Portland Cello Project
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Portland Cello Project

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"The Cello Liberation Front: The Portland Cello Project Is for the People"

For Doug Jenkins, the allure of the cello came not from childhood lessons demanded by strict parents, the seductive call of the
orchestra, or whatever mysterious pull draws musicians to brave this difficult and esteemed instrument. Jenkins picked up the cello
because the lessons came with his rent.

"I was 19, in college down at the University of Oregon, and was renting a room from this woman who was the principal cellist for the
Eugene symphony," explains Jenkins. "I played all kinds of other instruments at the time, and she said 'Why don't you play the cello?'
So I went out and bought one on a whim, and it was the most amazing thing. I had private lessons for over a year. I lucked out." This
luck was part of an unorthodox learning process for Jenkins ("She'd hear me practicing and just yell at me from the other room"), one
that continued through his cello-playing career.

In Portland, Jenkins discovered other cellists whose love for the instrument was hampered by their frustration with the way cello
music is often perceived by the masses. The cello is seen as a stuffy, impersonal instrument, made for the wealthy, by the wealthy: If
Woody Guthrie's ragged guitar could kill fascists, the cello would be the instrument that put them in power, with the epic swell and
thrust of a Wagner piece.

With that perception in mind, the Portland Cello Project took shape in the fall of 2006. The project, with its revolving door of
members and a lineup that fluctuates based on the performance and the piece, is dedicated to putting on "inexpensive performances of
cello music, en masse, in venues not traditionally associated with the cello." It's a bold notion when you consider the cello's
intimidating nature as being synonymous with stuffy orchestral pieces—not exactly the centerpiece of a show you'd see in a dimly lit
rock club while clutching a can of domestic beer.

But from Beethoven to Britney, it's all fair game to the PCP. In fact, Jenkins is proud of their diverse taste in music. "I love [Britney
Spears'] 'Toxic,' and I love Beethoven's 7th Symphony." The inspiring populist master plan of the PCP is to bring the instrument to the
people; to make the cello just as accessible as a Fender or a set of drums, available not only in pricey symphony halls but on rock
stages, underneath glowing beer signs, presented without an air of pretension.

Despite the modern-day covers, the PCP avoids pandering with cheap gimmickry, as their goal is much loftier than just becoming the
next Apocalyptica (the Finnish cello trio famous for covering Metallica). While their repertoire does include OutKast and Bon Jovi,
it's also home to inventive takes on music from Bach and Samuel Barber.

"We're sincere. The gimmick side of what we do comes from us just wanting to put on a really good live show," says Jenkins. "We
never play with a conductor, which is difficult, but we lead each other and we want to keep the community feel to what we do."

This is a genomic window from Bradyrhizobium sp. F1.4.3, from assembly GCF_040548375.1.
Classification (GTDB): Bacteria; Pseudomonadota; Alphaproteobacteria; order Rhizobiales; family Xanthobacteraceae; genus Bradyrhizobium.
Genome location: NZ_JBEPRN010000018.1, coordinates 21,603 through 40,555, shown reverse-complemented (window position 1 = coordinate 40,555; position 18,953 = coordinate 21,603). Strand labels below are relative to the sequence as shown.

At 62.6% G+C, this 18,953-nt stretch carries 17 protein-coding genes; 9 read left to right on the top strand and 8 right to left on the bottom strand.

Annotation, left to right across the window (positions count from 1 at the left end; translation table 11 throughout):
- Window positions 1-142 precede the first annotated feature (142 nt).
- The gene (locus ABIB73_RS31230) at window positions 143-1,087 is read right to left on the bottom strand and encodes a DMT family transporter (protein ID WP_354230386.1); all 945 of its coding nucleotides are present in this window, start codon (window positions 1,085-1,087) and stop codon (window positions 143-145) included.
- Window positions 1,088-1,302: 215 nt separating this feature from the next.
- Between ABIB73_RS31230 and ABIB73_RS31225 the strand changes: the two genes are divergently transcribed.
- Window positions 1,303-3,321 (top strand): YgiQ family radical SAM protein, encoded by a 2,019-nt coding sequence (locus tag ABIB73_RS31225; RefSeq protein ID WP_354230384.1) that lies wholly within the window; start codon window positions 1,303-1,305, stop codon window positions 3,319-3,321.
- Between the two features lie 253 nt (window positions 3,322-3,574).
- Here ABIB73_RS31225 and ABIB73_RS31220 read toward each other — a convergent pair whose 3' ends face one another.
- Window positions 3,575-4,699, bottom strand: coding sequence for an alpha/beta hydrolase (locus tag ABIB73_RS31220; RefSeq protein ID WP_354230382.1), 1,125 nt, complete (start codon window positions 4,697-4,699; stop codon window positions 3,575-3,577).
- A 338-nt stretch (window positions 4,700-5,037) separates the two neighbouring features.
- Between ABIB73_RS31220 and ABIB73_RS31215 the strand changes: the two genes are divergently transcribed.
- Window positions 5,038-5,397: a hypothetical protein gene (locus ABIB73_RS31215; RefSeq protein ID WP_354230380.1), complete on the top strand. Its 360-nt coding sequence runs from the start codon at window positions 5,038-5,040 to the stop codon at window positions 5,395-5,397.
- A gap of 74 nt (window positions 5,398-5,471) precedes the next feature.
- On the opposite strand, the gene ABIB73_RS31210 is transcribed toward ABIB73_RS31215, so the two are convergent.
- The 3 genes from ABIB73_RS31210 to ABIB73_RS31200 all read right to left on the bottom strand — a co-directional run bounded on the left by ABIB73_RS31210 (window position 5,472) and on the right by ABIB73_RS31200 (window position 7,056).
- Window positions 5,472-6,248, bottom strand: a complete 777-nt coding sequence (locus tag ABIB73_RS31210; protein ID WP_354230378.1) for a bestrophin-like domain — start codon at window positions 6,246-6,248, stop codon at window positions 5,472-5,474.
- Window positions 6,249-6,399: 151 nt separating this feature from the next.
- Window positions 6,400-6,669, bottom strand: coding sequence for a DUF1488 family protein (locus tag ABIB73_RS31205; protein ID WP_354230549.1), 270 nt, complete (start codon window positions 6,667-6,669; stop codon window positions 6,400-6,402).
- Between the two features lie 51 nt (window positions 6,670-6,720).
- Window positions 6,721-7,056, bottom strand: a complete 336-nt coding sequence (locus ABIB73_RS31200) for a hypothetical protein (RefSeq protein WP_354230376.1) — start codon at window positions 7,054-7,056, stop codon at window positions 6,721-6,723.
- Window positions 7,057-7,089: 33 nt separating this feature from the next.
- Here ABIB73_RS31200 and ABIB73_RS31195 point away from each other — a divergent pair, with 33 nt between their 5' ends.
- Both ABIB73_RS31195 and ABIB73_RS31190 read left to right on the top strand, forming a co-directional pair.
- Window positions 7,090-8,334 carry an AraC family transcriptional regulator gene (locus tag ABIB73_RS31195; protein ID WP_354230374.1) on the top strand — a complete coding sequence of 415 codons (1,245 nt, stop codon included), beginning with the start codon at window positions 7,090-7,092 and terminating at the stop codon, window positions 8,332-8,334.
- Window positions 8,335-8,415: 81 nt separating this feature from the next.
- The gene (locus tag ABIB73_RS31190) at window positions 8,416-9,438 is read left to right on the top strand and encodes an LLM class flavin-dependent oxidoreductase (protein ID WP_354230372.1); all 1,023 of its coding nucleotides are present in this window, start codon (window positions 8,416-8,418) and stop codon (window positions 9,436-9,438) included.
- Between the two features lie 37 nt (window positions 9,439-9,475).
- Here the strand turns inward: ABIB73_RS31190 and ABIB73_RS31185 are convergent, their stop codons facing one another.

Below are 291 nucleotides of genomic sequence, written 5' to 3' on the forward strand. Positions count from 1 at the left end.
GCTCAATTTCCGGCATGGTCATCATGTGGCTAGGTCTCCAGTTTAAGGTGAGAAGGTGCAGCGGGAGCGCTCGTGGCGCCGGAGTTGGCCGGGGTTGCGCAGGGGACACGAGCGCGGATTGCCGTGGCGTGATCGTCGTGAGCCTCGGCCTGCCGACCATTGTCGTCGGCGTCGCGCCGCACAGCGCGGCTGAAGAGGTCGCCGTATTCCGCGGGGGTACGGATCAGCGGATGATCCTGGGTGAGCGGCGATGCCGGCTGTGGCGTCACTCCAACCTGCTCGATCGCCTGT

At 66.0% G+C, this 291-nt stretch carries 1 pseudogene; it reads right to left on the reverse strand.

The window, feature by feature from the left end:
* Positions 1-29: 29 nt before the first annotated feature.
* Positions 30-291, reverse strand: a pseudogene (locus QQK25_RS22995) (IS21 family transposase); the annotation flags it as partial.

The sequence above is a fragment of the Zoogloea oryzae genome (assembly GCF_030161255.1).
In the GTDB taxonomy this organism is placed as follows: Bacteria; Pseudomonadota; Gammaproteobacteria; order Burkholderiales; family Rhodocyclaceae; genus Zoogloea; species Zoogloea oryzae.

Ezra Caraeff - Portland Mercury

"Willamette Week Portland, by Paige Richmond"

Quick: Name your favorite cellist (besides Yo-Yo Ma). Can’t think of one? All right, how about your favorite guitarist,
drummer or singer? That was much easier, wasn’t it? Chances are, when you hear the words “rock star” or “Portland
music scene,” the cello is the last instrument that comes to mind—unless you’re Doug Jenkins of the Portland Cello

“It’s hip,” says Jenkins, 31, about being a cellist in Portland. “It’s super-hip. The second people find out I play the cello,
it’s like, ‘Hey, want to play on my record?’”

As Jenkins tells it, Portland’s cello community is on the rise. Bands like his own chamber-rock quintet, Bright Red Paper;
WW’ s 2007 Best New Band runner-up Horse Feathers; and folk-rock outfit John Weinland have all been seen cavorting
with the Portland Cello Project, a collective of local cellists that’s turning the traditional concept of orchestra performance
on its head.

For the past year, the 10-plus member Project—which includes Horse Feathers’ Heather Broderick, Vagabond Opera’s
Skip vonKuske, “honorary member” Tony Rogers (Okkervil River, Magnolia Electric Co.) and CelloBop originator
Gideon Freudmann—has been putting on inexpensive performances at non-traditional venues like the Doug Fir and
Crystal Ballroom. A typical show includes a classical piece, an instrumental version of a popular song (Salt-n-Pepa’s
“Push It” was a recent offering) and a collaborative performance with an indie-rock band.

No longer are cellists hiding in the wings, reliving memories of traumatic junior-high orchestra performances. Gone is the
discomfiture of lugging around a huge stringed beast. “I have to admit I was embarrassed to carry the cello around, since
it was so big and I was so small,” says cellist Sonja Myklebust, 21, of her younger years playing the instrument. Now, the
cello is becoming more a badge of honor—the brand of a unique skill amid a sea of guitarists.

And cellists are actually earning some respect in Portland’s über-hip music scene. “It’s just a trip to play cello music and
have everyone scream and yell and love it,” says Jenkins—who began playing cello 12 years ago—about the Project’s live
shows. Such enthusiasm is, in part, thanks to more bands of twenty- and thirtysomething musicians adding cello to their
repertoires, not to mention the Project’s decision to play more rock-oriented venues. “It’s awesome to have eight cellos
onstage at the Holocene,” adds Jenkins.

Fame (or screaming fans, at least) aside, there’s no fortune behind the Project: It rebuffs the financial support that a
typical orchestra receives, like wealthy donors or a fundraising board. But, unlike struggling Portland rock bands, Jenkins
and most of his crew are professionally and gainfully employed as musicians, from jobs giving music lessons to playing in